# How can I prove this statment?

I have this problem to solve:

Prove that when $$x\rightarrow 0$$ $$\sqrt{1+x}-1 \sim \frac{x}{2}$$

Can someone give me a tip? or show me the way?

Here is a hint, from which the result follows easily: $$\sqrt{1+x}-1 = \frac{x}{\sqrt{1+x}+1}$$


I am not sure if this helps but....

$\sqrt{1+x}-1 \sim \frac{x}{2}$

i.e., $\sqrt{1+x} \sim 1+\frac{x}{2}$

i.e., $2\sqrt{1+x} \sim 2+x$

i.e., $4+4x \sim 4+4x =x^2$

i.e., $0 \sim x^2$

i.e., $0 \sim x$

$$\sqrt{x+1}$$ using binomial expansion $$=1+\frac{\text{x}}{2}-\frac{\text{x}^2}{8}+\frac{\text{x}^3}{16}...$$

hence when x-> 0 then $$\sqrt{x+1}-1==\frac{\text{x}}{2}-\frac{\text{x}^2}{8}+\frac{\text{x}^3}{16}...$$

what you are doing is ignoring the rest of the terms because~ $$x^2 , x^3...$$ are nearly equal to zero when x->0

$$\lim_{x\to0} \frac{\sqrt{1+x}-1}{x} = \left.\frac{d}{dx}\right|_{x=0}\sqrt{1+x} = \left.\frac{1}{2\sqrt{1+x}}\right|_{x=0} = \frac12$$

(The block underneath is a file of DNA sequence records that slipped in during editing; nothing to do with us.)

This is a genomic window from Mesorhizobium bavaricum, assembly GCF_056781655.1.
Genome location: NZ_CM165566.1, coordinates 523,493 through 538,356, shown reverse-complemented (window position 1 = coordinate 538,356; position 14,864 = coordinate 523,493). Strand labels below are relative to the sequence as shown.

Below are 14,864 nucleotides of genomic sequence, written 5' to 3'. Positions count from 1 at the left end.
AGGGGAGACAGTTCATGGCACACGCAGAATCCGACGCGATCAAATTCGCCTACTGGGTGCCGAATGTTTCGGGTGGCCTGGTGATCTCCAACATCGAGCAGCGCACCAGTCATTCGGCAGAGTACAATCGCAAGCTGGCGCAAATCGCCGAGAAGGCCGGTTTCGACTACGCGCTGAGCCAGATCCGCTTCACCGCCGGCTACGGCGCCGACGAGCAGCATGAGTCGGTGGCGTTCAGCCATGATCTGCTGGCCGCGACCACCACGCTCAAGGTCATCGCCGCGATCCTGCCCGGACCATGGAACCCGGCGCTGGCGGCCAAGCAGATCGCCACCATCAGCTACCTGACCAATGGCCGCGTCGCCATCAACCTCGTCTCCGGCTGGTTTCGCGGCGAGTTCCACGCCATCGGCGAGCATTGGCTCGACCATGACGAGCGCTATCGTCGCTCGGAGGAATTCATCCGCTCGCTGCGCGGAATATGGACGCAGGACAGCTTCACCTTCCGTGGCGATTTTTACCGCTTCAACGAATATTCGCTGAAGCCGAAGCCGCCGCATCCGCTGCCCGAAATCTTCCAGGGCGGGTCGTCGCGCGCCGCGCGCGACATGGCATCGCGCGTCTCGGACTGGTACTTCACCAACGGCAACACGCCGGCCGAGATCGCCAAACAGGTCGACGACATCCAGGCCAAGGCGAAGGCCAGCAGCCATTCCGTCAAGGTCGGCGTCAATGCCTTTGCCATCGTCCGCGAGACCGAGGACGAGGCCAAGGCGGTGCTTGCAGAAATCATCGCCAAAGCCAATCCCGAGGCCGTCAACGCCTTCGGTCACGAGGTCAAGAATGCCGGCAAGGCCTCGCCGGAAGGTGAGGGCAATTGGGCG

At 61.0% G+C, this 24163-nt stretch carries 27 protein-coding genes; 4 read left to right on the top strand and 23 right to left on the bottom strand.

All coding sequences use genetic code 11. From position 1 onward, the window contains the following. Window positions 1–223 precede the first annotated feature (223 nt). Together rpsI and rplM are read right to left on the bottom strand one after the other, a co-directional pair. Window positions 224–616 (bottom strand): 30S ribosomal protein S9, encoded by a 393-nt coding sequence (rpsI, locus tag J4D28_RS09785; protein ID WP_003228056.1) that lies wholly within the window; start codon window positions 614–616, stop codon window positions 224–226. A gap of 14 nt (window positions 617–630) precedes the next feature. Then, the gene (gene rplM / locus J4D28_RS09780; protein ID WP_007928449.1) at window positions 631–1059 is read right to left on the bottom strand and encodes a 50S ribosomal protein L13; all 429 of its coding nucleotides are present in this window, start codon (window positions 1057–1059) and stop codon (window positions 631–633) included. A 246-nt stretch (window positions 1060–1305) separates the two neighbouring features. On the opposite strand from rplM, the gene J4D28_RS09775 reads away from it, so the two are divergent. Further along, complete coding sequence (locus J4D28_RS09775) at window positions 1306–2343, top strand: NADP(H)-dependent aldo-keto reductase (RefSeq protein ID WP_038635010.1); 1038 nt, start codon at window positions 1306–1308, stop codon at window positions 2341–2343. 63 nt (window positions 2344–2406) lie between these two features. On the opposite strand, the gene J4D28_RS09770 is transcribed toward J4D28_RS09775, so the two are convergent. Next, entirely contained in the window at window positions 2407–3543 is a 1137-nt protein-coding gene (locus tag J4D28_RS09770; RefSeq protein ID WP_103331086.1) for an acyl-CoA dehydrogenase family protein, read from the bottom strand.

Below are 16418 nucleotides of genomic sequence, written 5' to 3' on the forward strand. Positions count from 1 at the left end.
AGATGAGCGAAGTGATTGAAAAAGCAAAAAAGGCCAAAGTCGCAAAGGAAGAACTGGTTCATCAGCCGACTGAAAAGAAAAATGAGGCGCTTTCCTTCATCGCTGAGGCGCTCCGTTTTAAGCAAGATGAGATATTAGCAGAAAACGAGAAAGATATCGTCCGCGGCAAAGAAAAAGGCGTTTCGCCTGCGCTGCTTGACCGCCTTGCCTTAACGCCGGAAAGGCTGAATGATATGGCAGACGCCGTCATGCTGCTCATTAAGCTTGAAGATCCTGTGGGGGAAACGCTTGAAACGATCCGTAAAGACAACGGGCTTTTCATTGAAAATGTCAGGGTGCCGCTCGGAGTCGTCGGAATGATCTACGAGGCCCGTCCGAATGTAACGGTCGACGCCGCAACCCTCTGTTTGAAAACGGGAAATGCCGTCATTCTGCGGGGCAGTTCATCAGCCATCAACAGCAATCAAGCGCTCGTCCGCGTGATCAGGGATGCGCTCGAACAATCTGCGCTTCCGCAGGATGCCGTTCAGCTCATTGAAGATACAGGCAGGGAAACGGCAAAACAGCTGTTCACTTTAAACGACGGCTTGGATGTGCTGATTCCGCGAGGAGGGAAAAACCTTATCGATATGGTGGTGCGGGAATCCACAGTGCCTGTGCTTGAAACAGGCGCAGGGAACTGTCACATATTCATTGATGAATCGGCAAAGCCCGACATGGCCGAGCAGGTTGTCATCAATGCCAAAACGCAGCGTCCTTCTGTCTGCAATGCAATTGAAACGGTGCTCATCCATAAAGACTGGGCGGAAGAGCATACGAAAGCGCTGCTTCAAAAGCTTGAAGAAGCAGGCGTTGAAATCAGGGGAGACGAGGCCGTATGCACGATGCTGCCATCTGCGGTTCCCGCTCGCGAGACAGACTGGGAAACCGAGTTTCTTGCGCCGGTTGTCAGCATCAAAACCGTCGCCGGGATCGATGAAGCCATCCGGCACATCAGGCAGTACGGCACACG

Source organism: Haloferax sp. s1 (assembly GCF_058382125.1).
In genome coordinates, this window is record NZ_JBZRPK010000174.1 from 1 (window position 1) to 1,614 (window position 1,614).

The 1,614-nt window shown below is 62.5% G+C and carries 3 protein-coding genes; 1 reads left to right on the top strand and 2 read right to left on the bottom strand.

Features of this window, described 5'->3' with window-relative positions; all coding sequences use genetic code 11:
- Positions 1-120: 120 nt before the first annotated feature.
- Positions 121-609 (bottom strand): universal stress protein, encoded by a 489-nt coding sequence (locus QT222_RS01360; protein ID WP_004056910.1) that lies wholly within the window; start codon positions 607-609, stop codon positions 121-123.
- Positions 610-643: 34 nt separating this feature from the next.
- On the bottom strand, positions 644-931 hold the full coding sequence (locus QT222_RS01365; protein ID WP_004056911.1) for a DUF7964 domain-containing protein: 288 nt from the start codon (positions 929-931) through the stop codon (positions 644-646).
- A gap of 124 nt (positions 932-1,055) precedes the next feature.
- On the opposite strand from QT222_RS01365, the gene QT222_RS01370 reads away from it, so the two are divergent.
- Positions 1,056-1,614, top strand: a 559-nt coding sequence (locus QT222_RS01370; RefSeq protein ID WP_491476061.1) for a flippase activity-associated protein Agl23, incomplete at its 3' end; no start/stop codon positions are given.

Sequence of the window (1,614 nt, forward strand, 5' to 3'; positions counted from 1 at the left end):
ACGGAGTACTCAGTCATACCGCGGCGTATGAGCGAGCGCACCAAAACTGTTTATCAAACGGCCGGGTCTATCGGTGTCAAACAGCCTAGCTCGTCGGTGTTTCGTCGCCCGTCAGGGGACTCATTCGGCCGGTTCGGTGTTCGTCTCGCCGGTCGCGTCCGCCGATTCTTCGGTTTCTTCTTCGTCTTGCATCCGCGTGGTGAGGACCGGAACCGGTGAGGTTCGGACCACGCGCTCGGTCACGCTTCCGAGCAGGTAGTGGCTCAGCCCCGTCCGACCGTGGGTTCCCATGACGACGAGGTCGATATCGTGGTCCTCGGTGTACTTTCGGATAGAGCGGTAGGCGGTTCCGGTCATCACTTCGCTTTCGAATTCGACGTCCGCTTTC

$$\sqrt { 1+x } -1=\sqrt { 1+x+\frac { { x }^{ 2 } }{ 4 } -\frac { { x }^{ 2 } }{ 4 } } -1=\sqrt { { \left( \frac { x }{ 2 } +1 \right) }^{ 2 }-\frac { { x }^{ 2 } }{ 4 } } -1\\$$For $x$ very small$$\frac { { x }^{ 2 } }{ 4 } <<{ \left( \frac { x }{ 2 } +1 \right) }^{ 2 },$$therefore you can ignore the term $\frac { { x }^{ 2 } }{ 4 }$ in $\sqrt { { \left( \frac { x }{ 2 } +1 \right) }^{ 2 }-\frac { { x }^{ 2 } }{ 4 } } -1$. Then you have $$\sqrt { { \left( \frac { x }{ 2 } +1 \right) }^{ 2 }-\frac { { x }^{ 2 } }{ 4 } } -1\sim \sqrt { { \left( \frac { x }{ 2 } +1 \right) }^{ 2 } } -1\sim \frac { x }{ 2 }$$